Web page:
Making Women Smile, Critics Scream, and Everyone Else Yawn
Some thoughts on that Apple gaffe and the banality of outrage.
At Apple’s big Event last week, Eric Snowden from Adobe got up on stage to demonstrate some new design and photo editing tools that will soon be available on the iPad. Giving the world it’s first glimpse of the features, Snowden stood at a podium, pinching and poking at his device. His work was shared in real time on a giant screen hanging center stage, and streamed to viewers around the world.
In matter of seconds, Snowden composes what looks like a print-ready magazine spread or professional web layout. With a few more pokes and swipes, he incorporates a photo of a model. Her image is cropped tight, and with a flick, Snowden makes it tighter still. The box she occupies is presented at once as small enough to fit in this man’s palm and large enough to fill an auditorium. But no matter how large it is rendered, the model is never allowed room for more than her face and wavy locks. She has no space to move or breathe. Her lips are painted bright red. Her skin has no lines, no character. Pure object, she looks more like a doll than a human, every feature referencing the notion of photogenic “perfection” that is Adobe’s stock-in-trade.
The presentation’s wow factor, the one-more-thing moment, comes when Snowden, with just a tap, “isolates” the model’s lips. A sliding scale appears on screen. As Snowden drags his finger up and down, he explains that he’s able to “give her just a little bit more of a smile.” And sure enough, whether she likes it or not, this woman is now smiling for in front of all of us. Her new look is met with enthusiastic applause and plenty of “Well how about that!” chuckles from the audience.
And also outrage.
As someone who enjoys a good Apple innovation, I was watching the Event carefully, even geekily. But I should also have been watching it critically, like I’m always telling my students to do. Only after the fact did I learn that the very moment that produced applause and chuckles, the moment that forced a woman to smile, also “stirred an outcry” online. As someone who values good feminist cultural critique even more than I enjoy a good Apple innovation, I’m embarrassed to say I hadn’t noticed anything wrong.
But on second viewing, the problem started to become clear. Perhaps it’s subtle to some of us — most of all to those of us who happen to be men, and as such have the privilege of getting to forget about gender inequities from time to time. But it’s real, and it matters — and it should matter to all of us.
So what was so outrageous about the Adobe presentation?
- The female model’s face is aggressively cropped. The top of her head is chopped off so she fills the frame, making it possible to marvel at each individual detail of her appearance. She is, in a rather literal way, presented as someone there to be looked at, rather than a person who can have an idea of her own. This way of representing women is not new or unusual — and that’s the problem. It isn’t exactly about this particular photo at this particular event. The problem is with the incredibly pervasive pattern of visually presenting women in ways that suggest vulnerability to the gaze and a lack of agency. We’re surrounded by images like this. It’s one of many ways we produce and propagate the notion that women have less power than men. And here is Adobe and Apple, proud of their opportunity to present something new and radical. But they use the moment to reinforce a tired old worldview.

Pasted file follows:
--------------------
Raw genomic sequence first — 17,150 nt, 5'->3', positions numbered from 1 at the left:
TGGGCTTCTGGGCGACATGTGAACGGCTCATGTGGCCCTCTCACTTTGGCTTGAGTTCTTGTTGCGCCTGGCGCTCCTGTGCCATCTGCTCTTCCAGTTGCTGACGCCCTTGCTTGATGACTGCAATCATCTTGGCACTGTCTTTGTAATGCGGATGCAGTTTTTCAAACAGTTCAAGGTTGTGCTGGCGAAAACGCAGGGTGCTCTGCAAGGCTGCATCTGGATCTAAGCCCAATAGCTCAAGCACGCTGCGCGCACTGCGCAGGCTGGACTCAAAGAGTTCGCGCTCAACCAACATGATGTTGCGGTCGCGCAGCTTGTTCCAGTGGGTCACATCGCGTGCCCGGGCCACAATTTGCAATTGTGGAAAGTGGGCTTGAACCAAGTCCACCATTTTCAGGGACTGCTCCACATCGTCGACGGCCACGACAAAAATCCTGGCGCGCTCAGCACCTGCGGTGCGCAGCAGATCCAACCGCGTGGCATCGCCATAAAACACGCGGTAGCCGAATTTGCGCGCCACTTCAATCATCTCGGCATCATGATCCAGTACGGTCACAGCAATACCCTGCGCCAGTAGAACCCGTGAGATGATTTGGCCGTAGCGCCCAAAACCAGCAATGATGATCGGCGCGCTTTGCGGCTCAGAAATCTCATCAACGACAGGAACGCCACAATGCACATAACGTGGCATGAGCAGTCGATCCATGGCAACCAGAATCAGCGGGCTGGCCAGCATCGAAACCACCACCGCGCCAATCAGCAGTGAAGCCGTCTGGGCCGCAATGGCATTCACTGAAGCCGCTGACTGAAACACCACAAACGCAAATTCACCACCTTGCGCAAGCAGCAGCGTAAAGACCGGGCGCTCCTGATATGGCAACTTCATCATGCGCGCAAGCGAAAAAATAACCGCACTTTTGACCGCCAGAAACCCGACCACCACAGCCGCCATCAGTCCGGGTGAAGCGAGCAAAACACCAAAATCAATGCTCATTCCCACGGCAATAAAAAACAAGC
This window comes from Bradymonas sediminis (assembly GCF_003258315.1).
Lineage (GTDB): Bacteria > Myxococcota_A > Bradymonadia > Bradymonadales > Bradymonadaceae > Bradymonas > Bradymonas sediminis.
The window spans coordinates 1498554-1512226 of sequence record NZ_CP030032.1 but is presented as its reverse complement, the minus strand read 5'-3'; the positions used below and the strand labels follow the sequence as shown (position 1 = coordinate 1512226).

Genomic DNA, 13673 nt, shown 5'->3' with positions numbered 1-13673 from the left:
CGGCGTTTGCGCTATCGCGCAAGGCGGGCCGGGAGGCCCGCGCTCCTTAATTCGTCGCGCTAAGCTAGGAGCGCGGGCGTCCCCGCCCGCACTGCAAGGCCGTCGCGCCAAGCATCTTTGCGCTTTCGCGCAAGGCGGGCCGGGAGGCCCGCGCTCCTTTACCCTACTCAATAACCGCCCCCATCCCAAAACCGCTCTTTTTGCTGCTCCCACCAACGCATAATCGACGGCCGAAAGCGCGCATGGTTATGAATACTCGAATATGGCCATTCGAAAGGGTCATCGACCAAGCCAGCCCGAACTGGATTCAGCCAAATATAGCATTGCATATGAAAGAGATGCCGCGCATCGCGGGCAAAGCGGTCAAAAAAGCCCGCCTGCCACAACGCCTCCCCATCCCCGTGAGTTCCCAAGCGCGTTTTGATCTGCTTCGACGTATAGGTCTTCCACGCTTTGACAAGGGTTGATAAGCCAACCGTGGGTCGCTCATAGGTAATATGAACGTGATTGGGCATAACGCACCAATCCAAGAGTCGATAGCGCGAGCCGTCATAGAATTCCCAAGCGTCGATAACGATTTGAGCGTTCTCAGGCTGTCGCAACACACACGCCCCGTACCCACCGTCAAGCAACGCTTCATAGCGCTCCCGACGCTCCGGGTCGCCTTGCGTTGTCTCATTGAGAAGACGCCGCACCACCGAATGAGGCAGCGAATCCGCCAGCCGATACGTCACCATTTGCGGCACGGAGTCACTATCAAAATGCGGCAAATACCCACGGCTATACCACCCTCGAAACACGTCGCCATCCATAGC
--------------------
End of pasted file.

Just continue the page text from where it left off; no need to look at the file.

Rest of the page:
- This manipulation is being done by a man to a woman, in front of an audience that’s disproportionately male, in the context of an industry where men far outnumber women. For a field that’s supposed to be all about innovation, the gender disparity in tech is absurdly old fashioned. Apple’s workforce is 70% male. And it looks like things are getting worse.
- Let’s also consider that this is coming from Adobe, the people who brought you Photoshop. Photoshop is one of the most recognizable software names on the planet, having become a verb meaning ‘to alter a photo.’ We use the word as shorthand for the kind of visual manipulation done to nearly every face and body in nearly every ad or magazine, work performed for the express purpose of making viewers feel self conscious enough to want to solve their problems by buying things. Here we’re being offered a product that lets us do this manipulation to ourselves and for ourselves, effortlessly.
- There’s no keyboard or mouse, only touch. Perhaps the problem is magnified because this is the iPad. The work is done with the fingers. Pinches, pokes. At this same Event, Apple also unveiled “3D Touch.” The next generation of iPads will not just know when you’re touching them, they will know how hard you’re touching them. Snowden’s manipulation of this model is eerily “digital” in the original sense of that word — it is done with the digits, the fingers. He forces this model to smile by tickling her.
- And it’s so automatic. This new software has been set up to anticipate how this man will want to change this woman. It makes it so easy. The manipulation happens at the level of lips or eyes, no longer at the level of pixels. The user doesn’t have to have any special skill, and never needs to think about the nuances of how or why the image could be changed. The new technology feels democratic in the sense that it extends to all of us this power of manipulation — and yet that power is false insofar as the kinds of things we are able to do with it will have been defined in advance, and in accordance with cultural norms so pervasive that they often escape our notice.